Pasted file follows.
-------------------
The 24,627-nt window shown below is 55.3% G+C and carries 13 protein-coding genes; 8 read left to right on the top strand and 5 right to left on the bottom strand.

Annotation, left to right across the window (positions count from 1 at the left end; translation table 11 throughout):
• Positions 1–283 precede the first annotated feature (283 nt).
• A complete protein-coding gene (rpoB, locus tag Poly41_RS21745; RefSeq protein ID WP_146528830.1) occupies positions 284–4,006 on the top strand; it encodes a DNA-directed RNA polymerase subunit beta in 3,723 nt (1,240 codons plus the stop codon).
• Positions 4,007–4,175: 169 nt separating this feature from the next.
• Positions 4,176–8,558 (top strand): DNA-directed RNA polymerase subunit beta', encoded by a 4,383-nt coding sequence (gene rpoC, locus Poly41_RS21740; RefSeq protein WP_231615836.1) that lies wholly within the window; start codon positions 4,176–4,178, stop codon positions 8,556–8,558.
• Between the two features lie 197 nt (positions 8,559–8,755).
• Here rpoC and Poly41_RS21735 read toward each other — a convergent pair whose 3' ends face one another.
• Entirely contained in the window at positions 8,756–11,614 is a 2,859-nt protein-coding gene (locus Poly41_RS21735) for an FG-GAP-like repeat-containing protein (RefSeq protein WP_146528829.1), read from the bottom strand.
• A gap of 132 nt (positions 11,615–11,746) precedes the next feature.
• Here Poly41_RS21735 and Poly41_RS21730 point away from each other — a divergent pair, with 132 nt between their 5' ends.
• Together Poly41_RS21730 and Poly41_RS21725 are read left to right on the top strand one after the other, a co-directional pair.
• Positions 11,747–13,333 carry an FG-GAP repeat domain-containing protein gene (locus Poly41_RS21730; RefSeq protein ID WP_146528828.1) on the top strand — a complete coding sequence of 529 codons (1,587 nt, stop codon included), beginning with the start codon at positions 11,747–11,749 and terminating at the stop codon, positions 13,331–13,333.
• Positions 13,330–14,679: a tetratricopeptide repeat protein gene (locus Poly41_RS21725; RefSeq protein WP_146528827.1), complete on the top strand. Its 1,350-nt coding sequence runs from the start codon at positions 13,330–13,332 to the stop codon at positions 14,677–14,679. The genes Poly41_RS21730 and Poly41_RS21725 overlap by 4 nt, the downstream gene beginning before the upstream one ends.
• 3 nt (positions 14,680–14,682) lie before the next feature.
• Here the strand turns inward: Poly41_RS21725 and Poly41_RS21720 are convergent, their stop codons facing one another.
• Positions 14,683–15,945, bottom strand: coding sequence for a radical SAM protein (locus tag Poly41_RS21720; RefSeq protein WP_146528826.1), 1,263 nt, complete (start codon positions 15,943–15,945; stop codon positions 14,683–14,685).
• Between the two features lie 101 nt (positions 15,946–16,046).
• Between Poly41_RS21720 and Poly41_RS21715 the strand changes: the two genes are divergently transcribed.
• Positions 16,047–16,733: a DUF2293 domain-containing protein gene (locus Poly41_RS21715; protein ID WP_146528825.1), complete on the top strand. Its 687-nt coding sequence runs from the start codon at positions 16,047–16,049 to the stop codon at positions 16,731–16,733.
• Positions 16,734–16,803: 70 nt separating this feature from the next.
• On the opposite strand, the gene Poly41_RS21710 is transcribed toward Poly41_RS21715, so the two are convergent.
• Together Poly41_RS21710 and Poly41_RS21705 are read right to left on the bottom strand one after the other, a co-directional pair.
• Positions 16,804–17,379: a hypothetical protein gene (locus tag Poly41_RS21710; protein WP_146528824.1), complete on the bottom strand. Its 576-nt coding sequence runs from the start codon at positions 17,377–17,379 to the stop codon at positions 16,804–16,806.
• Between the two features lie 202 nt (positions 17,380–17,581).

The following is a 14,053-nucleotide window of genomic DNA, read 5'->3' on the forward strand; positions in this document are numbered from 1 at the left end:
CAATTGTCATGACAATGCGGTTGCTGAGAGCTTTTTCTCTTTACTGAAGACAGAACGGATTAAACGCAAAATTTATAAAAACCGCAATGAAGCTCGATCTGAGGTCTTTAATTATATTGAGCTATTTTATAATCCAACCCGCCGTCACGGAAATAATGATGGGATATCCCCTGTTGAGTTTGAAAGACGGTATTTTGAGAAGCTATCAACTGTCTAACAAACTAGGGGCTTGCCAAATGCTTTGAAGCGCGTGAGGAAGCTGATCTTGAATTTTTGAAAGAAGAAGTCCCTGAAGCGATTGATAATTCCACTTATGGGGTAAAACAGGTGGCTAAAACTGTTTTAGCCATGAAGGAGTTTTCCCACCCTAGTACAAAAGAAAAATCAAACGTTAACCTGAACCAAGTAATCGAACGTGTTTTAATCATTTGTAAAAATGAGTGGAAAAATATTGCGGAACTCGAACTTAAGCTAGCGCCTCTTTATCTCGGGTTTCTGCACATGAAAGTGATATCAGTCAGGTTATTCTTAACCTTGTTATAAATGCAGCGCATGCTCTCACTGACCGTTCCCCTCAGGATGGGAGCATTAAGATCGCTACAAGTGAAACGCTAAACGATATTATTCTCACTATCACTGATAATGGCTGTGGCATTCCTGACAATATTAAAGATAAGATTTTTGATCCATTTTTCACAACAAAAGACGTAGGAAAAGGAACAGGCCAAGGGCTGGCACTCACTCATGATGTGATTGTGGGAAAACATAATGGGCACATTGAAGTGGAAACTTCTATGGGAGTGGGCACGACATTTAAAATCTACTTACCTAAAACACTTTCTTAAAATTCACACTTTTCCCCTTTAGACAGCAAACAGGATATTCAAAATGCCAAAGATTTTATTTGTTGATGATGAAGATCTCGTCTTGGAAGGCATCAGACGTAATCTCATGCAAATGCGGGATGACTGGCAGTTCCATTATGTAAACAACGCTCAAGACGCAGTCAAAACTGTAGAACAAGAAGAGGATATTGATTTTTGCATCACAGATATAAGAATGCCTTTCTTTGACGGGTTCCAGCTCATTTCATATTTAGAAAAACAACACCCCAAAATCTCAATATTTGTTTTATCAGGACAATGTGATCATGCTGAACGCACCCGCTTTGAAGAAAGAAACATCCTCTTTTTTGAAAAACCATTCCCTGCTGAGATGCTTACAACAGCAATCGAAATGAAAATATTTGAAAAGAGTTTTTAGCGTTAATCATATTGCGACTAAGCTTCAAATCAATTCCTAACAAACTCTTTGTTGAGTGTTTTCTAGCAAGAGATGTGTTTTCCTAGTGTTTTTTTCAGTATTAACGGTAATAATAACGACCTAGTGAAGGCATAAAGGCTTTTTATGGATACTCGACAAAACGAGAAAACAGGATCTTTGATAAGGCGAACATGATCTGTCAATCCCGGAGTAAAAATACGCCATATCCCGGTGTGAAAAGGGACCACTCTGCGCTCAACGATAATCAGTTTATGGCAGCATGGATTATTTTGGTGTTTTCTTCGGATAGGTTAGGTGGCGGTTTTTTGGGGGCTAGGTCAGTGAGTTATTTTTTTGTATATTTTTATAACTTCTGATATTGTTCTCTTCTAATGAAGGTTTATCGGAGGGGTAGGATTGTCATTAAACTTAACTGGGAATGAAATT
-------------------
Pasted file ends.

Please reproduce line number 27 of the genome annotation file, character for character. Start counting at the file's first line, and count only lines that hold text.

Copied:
CAATTGTCATGACAATGCGGTTGCTGAGAGCTTTTTCTCTTTACTGAAGACAGAACGGATTAAACGCAAAATTTATAAAAACCGCAATGAAGCTCGATCTGAGGTCTTTAATTATATTGAGCTATTTTATAATCCAACCCGCCGTCACGGAAATAATGATGGGATATCCCCTGTTGAGTTTGAAAGACGGTATTTTGAGAAGCTATCAACTGTCTAACAAACTAGGGGCTTGCCAAATGCTTTGAAGCGCGTGAGGAAGCTGATCTTGAATTTTTGAAAGAAGAAGTCCCTGAAGCGATTGATAATTCCACTTATGGGGTAAAACAGGTGGCTAAAACTGTTTTAGCCATGAAGGAGTTTTCCCACCCTAGTACAAAAGAAAAATCAAACGTTAACCTGAACCAAGTAATCGAACGTGTTTTAATCATTTGTAAAAATGAGTGGAAAAATATTGCGGAACTCGAACTTAAGCTAGCGCCTCTTTATCTCGGGTTTCTGCACATGAAAGTGATATCAGTCAGGTTATTCTTAACCTTGTTATAAATGCAGCGCATGCTCTCACTGACCGTTCCCCTCAGGATGGGAGCATTAAGATCGCTACAAGTGAAACGCTAAACGATATTATTCTCACTATCACTGATAATGGCTGTGGCATTCCTGACAATATTAAAGATAAGATTTTTGATCCATTTTTCACAACAAAAGACGTAGGAAAAGGAACAGGCCAAGGGCTGGCACTCACTCATGATGTGATTGTGGGAAAACATAATGGGCACATTGAAGTGGAAACTTCTATGGGAGTGGGCACGACATTTAAAATCTACTTACCTAAAACACTTTCTTAAAATTCACACTTTTCCCCTTTAGACAGCAAACAGGATATTCAAAATGCCAAAGATTTTATTTGTTGATGATGAAGATCTCGTCTTGGAAGGCATCAGACGTAATCTCATGCAAATGCGGGATGACTGGCAGTTCCATTATGTAAACAACGCTCAAGACGCAGTCAAAACTGTAGAACAAGAAGAGGATATTGATTTTTGCATCACAGATATAAGAATGCCTTTCTTTGACGGGTTCCAGCTCATTTCATATTTAGAAAAACAACACCCCAAAATCTCAATATTTGTTTTATCAGGACAATGTGATCATGCTGAACGCACCCGCTTTGAAGAAAGAAACATCCTCTTTTTTGAAAAACCATTCCCTGCTGAGATGCTTACAACAGCAATCGAAATGAAAATATTTGAAAAGAGTTTTTAGCGTTAATCATATTGCGACTAAGCTTCAAATCAATTCCTAACAAACTCTTTGTTGAGTGTTTTCTAGCAAGAGATGTGTTTTCCTAGTGTTTTTTTCAGTATTAACGGTAATAATAACGACCTAGTGAAGGCATAAAGGCTTTTTATGGATACTCGACAAAACGAGAAAACAGGATCTTTGATAAGGCGAACATGATCTGTCAATCCCGGAGTAAAAATACGCCATATCCCGGTGTGAAAAGGGACCACTCTGCGCTCAACGATAATCAGTTTATGGCAGCATGGATTATTTTGGTGTTTTCTTCGGATAGGTTAGGTGGCGGTTTTTTGGGGGCTAGGTCAGTGAGTTATTTTTTTGTATATTTTTATAACTTCTGATATTGTTCTCTTCTAATGAAGGTTTATCGGAGGGGTAGGATTGTCATTAAACTTAACTGGGAATGAAATT